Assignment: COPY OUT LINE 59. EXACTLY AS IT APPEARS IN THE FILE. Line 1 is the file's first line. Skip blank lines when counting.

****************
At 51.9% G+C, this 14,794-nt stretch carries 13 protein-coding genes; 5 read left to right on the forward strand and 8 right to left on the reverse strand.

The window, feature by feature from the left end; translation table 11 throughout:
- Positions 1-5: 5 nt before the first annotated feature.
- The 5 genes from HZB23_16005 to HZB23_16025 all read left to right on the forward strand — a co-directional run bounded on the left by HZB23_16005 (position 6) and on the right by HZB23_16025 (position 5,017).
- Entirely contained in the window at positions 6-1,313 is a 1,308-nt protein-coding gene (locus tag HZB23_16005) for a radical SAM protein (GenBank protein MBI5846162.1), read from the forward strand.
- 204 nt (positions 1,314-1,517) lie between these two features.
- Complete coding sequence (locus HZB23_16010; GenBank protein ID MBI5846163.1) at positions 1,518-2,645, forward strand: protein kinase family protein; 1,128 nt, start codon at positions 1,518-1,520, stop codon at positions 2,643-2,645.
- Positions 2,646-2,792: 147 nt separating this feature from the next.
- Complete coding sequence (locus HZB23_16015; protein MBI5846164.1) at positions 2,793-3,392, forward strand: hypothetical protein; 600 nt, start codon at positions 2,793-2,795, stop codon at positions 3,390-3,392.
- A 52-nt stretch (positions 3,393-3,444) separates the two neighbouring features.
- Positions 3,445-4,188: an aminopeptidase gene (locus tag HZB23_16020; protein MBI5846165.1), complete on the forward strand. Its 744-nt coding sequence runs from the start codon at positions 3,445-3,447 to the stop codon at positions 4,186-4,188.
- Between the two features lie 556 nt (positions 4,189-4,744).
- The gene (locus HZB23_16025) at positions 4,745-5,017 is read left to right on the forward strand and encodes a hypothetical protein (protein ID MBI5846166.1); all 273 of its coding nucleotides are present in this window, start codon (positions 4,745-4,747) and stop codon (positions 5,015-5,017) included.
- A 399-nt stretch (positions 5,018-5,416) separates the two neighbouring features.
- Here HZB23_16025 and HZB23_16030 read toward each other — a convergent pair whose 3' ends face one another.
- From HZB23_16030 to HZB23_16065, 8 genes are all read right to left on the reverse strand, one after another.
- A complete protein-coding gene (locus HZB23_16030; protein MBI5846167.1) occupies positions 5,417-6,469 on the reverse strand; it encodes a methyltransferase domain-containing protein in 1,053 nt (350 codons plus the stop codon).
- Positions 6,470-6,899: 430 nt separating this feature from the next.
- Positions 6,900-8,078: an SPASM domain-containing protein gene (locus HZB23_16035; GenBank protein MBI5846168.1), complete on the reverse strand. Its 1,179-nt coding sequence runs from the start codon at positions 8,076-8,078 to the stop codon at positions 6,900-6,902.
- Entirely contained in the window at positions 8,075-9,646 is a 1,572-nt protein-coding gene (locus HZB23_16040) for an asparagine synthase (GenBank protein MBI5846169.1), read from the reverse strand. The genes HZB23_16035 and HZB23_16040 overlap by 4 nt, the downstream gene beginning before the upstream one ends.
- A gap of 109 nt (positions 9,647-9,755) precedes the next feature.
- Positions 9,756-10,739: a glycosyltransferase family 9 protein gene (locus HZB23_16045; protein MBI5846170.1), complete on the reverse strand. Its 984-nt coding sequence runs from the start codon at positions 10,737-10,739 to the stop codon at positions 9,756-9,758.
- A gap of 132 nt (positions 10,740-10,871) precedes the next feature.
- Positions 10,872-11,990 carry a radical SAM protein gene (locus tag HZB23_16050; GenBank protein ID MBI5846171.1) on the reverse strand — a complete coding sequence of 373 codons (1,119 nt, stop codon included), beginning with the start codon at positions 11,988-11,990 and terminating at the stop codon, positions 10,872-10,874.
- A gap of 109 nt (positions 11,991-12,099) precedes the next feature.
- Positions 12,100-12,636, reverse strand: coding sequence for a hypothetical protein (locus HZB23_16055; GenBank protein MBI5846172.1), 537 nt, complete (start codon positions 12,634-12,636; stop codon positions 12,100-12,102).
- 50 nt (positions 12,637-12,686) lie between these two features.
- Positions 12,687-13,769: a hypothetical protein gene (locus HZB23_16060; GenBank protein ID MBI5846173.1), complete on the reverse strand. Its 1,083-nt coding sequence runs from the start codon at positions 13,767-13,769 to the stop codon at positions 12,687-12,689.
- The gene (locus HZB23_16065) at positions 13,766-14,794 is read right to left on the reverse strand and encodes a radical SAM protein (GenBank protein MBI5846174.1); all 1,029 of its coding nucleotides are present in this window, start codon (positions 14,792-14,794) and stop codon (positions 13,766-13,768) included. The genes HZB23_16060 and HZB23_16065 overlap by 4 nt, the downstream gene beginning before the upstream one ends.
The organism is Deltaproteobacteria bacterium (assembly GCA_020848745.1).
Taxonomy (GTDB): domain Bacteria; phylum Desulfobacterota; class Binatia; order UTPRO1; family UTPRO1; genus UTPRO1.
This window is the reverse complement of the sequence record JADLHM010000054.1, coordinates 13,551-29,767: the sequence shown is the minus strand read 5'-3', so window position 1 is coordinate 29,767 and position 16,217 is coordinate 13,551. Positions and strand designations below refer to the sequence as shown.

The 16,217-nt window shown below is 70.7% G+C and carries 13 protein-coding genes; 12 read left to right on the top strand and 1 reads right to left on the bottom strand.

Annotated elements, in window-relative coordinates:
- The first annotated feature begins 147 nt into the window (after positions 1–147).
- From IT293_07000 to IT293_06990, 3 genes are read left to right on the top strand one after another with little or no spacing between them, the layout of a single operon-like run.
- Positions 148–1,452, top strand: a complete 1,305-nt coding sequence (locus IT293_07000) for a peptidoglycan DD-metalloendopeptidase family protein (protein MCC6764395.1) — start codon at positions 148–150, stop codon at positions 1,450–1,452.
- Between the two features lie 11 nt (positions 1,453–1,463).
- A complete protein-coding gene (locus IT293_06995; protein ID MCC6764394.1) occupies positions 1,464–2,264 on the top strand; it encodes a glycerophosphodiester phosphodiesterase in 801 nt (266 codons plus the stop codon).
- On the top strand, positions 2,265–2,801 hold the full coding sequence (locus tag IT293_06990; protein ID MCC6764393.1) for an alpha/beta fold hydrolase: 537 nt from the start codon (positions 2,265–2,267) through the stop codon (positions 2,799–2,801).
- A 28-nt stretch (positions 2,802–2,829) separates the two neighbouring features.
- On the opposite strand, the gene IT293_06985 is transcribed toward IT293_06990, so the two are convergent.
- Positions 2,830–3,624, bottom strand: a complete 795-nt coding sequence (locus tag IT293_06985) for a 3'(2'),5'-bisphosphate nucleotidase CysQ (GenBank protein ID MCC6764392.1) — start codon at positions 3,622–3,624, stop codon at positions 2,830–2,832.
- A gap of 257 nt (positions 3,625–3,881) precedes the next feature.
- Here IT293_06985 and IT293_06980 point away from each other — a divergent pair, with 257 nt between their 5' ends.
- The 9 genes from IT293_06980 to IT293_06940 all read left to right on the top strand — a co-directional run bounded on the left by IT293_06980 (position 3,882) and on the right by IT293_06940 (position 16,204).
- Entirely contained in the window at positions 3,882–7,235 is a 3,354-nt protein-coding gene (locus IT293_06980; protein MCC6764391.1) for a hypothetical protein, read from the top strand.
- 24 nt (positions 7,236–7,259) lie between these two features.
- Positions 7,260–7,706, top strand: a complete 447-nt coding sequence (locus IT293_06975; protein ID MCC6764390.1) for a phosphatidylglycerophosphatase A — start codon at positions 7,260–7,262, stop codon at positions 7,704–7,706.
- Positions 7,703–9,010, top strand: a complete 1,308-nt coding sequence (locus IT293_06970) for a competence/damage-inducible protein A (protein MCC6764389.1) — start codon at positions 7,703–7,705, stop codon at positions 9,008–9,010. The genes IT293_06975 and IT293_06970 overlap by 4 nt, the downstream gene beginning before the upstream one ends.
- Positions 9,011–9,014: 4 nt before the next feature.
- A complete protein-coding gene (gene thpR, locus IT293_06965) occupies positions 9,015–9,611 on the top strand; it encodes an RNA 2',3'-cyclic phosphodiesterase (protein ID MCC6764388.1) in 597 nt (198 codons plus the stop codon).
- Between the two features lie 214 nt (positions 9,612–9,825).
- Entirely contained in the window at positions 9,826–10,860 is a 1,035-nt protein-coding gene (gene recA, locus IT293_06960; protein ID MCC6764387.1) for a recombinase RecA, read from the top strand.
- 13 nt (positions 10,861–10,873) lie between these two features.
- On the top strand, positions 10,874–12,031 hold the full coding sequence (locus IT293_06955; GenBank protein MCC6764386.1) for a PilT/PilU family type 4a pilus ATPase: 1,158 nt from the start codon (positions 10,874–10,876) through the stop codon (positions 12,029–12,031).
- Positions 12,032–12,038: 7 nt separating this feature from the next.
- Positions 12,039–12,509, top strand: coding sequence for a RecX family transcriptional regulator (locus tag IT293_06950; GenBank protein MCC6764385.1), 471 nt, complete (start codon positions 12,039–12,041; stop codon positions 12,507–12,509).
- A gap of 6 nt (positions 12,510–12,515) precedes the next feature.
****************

- A gap of 6 nt (positions 12,510–12,515) precedes the next feature.